At global dis:connect, we start from three basic forms of dis:connectivity that are of central importance in historical and contemporary globalisation processes. These three basic phenomena are absences, detours and interruptions. They structure our work and promote interdisciplinary exchange on dis:connectivity. We focus on these forms without a normative preconceptions or claims of completeness.
Absence marks processes of globalisation as much as presence, invisibility as much as visibility. As the connections that drive technological and economic globalisation become tighter and more diverse, they broaden the resulting gaps and marginalisations.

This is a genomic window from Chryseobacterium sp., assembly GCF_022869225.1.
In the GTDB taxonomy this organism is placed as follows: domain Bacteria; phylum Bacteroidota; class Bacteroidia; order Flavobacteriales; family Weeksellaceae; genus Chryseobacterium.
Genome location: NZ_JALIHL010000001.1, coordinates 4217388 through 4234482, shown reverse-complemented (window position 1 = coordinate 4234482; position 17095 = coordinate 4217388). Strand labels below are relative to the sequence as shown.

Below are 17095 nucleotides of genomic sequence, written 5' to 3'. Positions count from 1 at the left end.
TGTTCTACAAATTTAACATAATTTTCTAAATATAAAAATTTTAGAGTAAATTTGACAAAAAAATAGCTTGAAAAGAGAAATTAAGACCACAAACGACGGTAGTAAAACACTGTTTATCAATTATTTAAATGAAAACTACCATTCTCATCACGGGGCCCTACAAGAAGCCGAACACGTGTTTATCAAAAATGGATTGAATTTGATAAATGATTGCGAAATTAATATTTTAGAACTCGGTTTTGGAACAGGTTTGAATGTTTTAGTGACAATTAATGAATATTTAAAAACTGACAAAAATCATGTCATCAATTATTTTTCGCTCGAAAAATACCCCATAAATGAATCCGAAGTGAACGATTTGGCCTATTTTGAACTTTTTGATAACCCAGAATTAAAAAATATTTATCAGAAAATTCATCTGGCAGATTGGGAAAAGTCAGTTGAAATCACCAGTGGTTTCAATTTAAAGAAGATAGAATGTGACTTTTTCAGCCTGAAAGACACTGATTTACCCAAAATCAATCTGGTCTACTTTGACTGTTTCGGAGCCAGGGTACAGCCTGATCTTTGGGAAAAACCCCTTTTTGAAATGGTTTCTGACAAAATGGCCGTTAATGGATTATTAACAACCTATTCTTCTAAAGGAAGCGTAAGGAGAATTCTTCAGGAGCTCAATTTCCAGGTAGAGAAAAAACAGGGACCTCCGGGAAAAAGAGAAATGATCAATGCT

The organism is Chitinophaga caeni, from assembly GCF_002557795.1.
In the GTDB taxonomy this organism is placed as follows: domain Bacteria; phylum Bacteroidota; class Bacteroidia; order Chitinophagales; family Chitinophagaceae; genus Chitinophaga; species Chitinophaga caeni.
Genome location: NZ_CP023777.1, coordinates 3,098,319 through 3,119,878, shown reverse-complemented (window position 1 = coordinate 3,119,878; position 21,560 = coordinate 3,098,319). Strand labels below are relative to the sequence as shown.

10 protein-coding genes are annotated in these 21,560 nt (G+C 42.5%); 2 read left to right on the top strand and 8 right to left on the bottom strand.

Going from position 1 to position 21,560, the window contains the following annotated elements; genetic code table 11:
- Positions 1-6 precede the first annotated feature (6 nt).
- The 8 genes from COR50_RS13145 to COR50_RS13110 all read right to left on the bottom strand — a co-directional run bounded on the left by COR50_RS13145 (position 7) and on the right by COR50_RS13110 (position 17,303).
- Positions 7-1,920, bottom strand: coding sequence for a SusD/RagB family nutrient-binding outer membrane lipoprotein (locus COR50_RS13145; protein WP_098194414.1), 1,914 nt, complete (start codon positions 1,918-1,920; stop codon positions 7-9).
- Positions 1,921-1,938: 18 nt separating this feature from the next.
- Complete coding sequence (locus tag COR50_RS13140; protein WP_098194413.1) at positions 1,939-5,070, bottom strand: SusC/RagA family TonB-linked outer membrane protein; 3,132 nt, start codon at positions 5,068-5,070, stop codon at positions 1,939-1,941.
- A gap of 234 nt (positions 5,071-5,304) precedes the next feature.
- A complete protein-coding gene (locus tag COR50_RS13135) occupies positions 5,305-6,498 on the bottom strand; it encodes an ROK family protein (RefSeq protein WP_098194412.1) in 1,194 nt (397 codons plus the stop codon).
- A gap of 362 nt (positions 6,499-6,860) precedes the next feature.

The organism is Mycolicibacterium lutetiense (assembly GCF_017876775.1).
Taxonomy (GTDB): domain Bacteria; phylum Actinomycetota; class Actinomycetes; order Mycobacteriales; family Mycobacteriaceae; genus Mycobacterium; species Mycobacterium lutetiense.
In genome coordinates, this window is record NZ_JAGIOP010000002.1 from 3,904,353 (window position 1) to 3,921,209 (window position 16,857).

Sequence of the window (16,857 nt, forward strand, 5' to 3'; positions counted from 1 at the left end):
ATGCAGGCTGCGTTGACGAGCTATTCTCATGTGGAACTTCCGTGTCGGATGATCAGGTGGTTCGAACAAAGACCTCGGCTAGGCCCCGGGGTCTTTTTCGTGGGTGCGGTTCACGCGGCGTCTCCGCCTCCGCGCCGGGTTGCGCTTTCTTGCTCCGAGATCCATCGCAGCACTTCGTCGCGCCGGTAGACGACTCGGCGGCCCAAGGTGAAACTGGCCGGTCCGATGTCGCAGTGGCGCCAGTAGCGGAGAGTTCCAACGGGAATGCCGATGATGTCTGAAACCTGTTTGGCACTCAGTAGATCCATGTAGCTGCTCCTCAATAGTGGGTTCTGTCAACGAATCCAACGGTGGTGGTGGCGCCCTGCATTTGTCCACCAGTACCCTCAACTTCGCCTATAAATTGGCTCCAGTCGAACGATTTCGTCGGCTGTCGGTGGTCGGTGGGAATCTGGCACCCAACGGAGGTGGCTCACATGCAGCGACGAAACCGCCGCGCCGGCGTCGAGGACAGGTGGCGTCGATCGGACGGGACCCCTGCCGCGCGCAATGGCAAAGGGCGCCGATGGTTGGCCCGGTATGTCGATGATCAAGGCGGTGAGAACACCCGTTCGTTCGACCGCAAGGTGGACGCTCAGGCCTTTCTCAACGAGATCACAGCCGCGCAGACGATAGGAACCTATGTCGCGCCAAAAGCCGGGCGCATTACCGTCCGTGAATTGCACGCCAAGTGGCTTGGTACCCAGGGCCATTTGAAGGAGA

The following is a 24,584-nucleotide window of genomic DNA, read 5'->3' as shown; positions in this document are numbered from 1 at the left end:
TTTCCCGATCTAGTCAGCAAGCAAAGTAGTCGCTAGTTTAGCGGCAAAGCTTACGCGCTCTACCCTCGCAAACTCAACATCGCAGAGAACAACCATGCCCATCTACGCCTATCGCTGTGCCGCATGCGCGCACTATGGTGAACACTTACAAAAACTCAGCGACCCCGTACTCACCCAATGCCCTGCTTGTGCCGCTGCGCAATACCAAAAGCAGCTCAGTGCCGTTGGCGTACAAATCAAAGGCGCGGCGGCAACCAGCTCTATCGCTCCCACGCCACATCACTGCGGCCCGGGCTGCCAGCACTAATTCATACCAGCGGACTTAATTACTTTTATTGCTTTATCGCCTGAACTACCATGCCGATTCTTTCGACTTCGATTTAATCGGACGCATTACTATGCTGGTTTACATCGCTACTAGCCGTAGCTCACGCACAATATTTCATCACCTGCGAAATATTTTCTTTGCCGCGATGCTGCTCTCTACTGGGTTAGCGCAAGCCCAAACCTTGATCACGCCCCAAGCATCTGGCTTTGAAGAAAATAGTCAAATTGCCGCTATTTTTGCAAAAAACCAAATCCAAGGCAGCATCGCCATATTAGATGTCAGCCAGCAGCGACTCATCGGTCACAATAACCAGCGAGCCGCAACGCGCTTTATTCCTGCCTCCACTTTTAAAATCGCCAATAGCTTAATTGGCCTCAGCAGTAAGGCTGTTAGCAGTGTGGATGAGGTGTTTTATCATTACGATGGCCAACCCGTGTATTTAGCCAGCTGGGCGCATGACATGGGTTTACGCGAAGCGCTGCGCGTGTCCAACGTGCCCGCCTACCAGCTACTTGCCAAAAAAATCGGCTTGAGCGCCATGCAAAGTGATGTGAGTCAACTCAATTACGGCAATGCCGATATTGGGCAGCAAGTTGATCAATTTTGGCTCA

A detour is an undesired, often unintended, longer and usually more arduous route to a destination. Detours coincide with stagnation, delay and waiting. They come into sharp relief in the history of migration, which shows that detours and the impeded mobility they induce inhere in all migratory movements of the past and present.
Hardly any global connection is continuously, uniformly enduring. Most processes of integration are cyclical, sometimes gathering momentum rapidly, sometimes slowly, and sometimes losing momentum entirely. Connections might serve only a single purpose, but not others, or they can be utterly and radically terminated.